integer (sample size, the number of packets sent). Let l be a non- be the total number of packets in that stream.
negative integer representing the number of packets that were
received out of the k packets sent. (Note that there is no
relationship between k and l: on one hand, losses can make l less
than k; on the other hand, duplicates can make l greater than k.)
Assign each sent packet a sequence number, 1 to k.
Let s[1], s[2], ..., s[l] be the original sequence numbers of the
received packets, in the order of arrival.
4.2.3 Definition 1:
Received packet number i (n < i <= l), with Src sequence number s
(s[i]), is reordered to the extent n if and only if for all j such
that i-n <= j < i we have s[j] > s[i].
Claim: If by this definition, the extent of a packet's reordering is
n and 0 < n' < n, then the packet is also reordered to the n'
extent.
Note: This definition is illustrated by C code in Appendix A. It
determines the presence of n-reordering events for a particular
value of n (when actually writing applications that would report the
metric, one would probably report it for several values of n, such
as 1, 2, 3, 4 -- and maybe a few more consecutive values).
Also, this definition does not assign an extent to all reordered
packets as defined by the singleton metric, in particular when
blocks of successive packets are reordered. (In the arrival sequence
s={1,2,3,7,8,9,4,5,6}, packets 4, 5, and 6 are reordered, but only 4
is assigned a reordering extent according to Definition 1.) All
reordered packets are assigned a reordering extent by associating
them with a specific reordering event, as defined below.
4.2.4 Definition 2:
Note: The intent of this section is to assign a reordering extent to
all reordered packets, not just the ones identified by Definition 1.
This definition is new in this version and needs more study.
A packet s[i] that satisfies Definition 1 constitutes an n- Assign each packet a sequence number, a consecutive integer from 1
Reordering Event with the following characteristics: to K in the order of packet emission.
1. The maximum value of n that satisfies Definition 1 is the extent Let L be the total number of packets received out of the K packets
of the reordering event. (Extent n is assigned to all packets sent. Recall that identical copies (duplicates) have been removed,
associated with this event in part 3 below.) so L<=K.
2. The in-order packet arrival defined as beginning the event Let s[1], s[2], ..., s[L], represent the original sequence numbers
(having indicated a sequence discontinuity) is s[j] for j that associated with the packets in order of arrival.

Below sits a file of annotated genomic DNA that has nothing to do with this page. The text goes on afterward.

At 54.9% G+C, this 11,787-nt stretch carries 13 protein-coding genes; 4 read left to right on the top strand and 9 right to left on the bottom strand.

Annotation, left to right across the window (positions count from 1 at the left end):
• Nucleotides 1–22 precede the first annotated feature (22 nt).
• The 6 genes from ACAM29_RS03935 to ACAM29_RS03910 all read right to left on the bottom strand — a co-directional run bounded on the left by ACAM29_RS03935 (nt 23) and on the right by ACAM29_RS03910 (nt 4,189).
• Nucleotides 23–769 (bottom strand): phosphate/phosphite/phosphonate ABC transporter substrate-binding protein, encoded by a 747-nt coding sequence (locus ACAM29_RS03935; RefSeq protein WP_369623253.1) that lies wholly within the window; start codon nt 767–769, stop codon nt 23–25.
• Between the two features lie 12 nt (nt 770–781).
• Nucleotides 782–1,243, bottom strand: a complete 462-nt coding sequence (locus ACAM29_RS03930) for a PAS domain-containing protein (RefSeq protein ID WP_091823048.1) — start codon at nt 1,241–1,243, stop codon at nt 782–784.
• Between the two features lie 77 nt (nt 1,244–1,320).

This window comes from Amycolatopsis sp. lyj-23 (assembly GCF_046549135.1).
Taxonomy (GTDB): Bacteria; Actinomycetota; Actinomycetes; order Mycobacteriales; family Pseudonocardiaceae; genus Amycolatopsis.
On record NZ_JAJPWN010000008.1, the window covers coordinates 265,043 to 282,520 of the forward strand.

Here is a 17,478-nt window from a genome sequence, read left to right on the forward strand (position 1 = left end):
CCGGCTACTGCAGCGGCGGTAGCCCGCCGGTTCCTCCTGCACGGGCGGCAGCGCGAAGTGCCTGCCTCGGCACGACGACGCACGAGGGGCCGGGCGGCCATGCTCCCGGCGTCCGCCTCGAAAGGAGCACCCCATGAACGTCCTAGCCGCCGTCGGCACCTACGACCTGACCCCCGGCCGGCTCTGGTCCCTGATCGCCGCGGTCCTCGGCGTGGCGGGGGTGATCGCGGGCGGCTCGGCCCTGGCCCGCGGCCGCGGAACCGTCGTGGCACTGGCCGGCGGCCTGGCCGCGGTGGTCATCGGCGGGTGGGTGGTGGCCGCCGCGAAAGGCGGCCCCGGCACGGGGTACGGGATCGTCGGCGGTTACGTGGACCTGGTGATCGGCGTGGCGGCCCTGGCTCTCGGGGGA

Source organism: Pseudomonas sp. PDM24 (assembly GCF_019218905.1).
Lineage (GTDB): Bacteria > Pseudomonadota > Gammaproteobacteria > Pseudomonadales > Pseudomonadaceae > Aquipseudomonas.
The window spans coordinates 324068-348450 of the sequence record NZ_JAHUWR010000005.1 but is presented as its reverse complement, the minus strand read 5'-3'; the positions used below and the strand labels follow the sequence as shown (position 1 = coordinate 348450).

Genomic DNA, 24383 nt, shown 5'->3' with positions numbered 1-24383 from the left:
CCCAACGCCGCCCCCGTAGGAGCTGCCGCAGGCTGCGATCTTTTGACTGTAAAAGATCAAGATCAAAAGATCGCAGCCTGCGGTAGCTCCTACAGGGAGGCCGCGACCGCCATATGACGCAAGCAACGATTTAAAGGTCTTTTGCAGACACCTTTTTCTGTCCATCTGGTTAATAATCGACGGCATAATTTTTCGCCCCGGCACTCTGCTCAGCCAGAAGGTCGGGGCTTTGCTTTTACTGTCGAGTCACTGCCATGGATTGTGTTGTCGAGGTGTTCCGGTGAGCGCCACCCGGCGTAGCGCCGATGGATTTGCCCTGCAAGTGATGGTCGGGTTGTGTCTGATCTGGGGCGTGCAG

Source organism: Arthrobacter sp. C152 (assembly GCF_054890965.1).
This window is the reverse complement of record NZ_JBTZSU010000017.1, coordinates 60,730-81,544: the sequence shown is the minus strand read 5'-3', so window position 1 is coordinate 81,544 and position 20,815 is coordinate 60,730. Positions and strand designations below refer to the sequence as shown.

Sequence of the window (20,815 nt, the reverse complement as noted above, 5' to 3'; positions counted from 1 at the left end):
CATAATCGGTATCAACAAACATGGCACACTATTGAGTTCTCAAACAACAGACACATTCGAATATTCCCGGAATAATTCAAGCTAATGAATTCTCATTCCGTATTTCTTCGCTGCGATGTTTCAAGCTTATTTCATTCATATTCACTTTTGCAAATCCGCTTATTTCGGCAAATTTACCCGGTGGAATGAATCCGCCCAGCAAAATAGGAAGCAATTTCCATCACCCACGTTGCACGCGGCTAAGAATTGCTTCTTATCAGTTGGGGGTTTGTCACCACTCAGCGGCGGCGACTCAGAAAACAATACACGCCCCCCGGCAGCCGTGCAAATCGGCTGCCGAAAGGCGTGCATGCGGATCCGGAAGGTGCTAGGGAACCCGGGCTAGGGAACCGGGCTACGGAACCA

satisfies the following:
min{j|1<=j<i} for which s[j]> s[i] Consider a reordered packet (as identified in section 3) with
arrival index i and source sequence number s[i]. There exists a set
of indexes j (1<=j<i) such that s[j] > s[i].
Typically i-n=j. This aspect of a reordering event is used later in 4.2.3 Definition:
the definition of the gap between successive events.
3. The arrival of any subsequent reordered packets with sequence The reordering extent, e, of packet s[i] is defined to be
number s meeting the following condition: i-j for the smallest value of j.
s[j] > s[*] > s[i], or Informally, the reordering extent is the maximum distance, in
(s at beginning of event) > s > (lowest s in the reordering event) packets, from a reordered packet to the earliest packet received
that has a larger sequence number. If a packet is in-order, it's
reordering extent is undefined. The first packet to arrive is in-
order by definition, and has undefined reordering extent.
are associated with the reordering event first identified by s[i], >>>>>>> Comment on this definition of extent: For some arrival
the sequence discontinuity that starts the event at s[j], and are orders, the assignment of a simple position/distance as the
assigned the same reordering extent, n. reordering extent tends to overestimate the receiver storage needed
>>> to restore order. We need to weigh the value of adding more
Comment on Part 3.: For some arrival orders, the assignment of the complexity in this definition against the accuracy it would provide.
same extent to all packets in a reordering event will tend to A more accurate and complex procedure to calculate packet storage
underestimate their true extent. However, a pure position/distance would be to subtract any earlier reordered packets that the receiver